Burgum says Iowans, not ‘clubhouse rules’ will determine Caucus winner

JOHNSTON — Republican presidential candidate Doug Burgum says he has no intention of dropping out if, as expected, he does not meet the polling and fundraising criteria for the next candidate debate on November 8.

“I’m not trying to sell a book. I’m not running for a cabinet position,” Burgum said during a weekend appearance on “Iowa Press” on Iowa PBS. “…I look down that debate stage — I’ve created more jobs than all the rest of the candidates combined.”

Burgum, who’s in the middle of his second term as North Dakota’s governor, invested in a software company in his home state in 1983. He became the company’s president in 1984 and sold it to Microsoft in 2001. Burgum said while national security is an important issue right now, the economy is what’s “crushing” Americans.

“We have to have someone from outside of Washington to actually come in and restore trust in the institution,” Burgum said. “We have to have someone who understands how the global economy works. I had people working for me in 130 countries.”

The president of the United States is the leader of the executive branch and should not govern based on “grievances” or to benefit one party over another, according to Burgum. “The role of the president’s more important than ever. We have to have a leader who understands they serve every American, not just serve one party” Burgum said. “Once elected, the job of the executive branch, the cabinet agencies — the limited role of the federal government is to serve everybody. That’s what you do.”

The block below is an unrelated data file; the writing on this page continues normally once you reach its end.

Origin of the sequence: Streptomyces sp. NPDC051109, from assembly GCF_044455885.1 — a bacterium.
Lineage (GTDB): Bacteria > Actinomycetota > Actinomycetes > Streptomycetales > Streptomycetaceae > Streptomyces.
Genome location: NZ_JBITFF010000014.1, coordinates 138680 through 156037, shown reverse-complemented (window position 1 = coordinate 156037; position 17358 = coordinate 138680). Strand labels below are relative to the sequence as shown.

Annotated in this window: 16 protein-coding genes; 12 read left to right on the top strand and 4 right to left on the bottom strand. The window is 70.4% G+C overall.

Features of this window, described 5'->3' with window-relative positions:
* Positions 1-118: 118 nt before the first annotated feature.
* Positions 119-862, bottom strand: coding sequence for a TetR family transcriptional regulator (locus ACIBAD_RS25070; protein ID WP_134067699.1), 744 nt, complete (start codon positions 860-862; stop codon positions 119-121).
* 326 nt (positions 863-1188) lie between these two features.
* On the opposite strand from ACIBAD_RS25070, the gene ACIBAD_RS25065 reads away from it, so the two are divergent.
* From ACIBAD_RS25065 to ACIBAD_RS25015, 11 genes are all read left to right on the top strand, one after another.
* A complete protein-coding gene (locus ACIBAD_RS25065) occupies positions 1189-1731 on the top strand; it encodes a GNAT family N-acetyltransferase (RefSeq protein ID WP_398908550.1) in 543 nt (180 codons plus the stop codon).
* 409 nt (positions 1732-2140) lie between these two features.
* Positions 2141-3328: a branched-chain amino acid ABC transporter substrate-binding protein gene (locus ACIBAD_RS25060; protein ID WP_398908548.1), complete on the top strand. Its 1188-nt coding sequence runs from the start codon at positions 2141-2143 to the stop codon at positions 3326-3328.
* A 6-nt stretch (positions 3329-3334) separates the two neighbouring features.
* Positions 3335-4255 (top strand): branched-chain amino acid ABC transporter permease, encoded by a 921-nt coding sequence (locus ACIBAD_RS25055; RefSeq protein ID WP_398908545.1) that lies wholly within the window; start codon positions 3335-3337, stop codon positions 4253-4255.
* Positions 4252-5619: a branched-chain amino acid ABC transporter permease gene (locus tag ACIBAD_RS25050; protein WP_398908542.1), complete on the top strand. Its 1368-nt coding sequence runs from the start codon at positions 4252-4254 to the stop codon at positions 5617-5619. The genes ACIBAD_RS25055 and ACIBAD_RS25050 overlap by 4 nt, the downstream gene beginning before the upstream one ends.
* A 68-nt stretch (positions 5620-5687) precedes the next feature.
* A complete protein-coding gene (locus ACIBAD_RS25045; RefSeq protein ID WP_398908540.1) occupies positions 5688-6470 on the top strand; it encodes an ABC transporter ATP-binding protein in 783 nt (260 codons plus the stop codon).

Florida Governor Ron DeSantis has said any candidate who does not qualify for next month’s debate in Miami should drop out of the race. Burgum calls  that an insult to the Iowans he’s meeting on the campaign trail.

“If you want to let a network and a party, you know, a couple of people at ‘clubhouse rules’ decide who gets to be a finalist, you don’t need an Iowa primary because you’ll be down to one candidate by January,” Burgum said.

Burgum argues missing the debate is no loss. “There used to be gravitas around presidential debates, but there’s no gravitas. It’s political theater at best and it’s actually reality TV,” Burgum said. “These are designed to drive inter-candidate conflict. They’re not designed to help the voters understand who the candidates are.”

It appears just three of the other candidates challenging former President Donald Trump have shown they have enough support in polls and from donors to qualify for the next debate. Trump is skipping the televised debates. He’ll host a rally in Florida at the same time as the November 8 debate in Miami.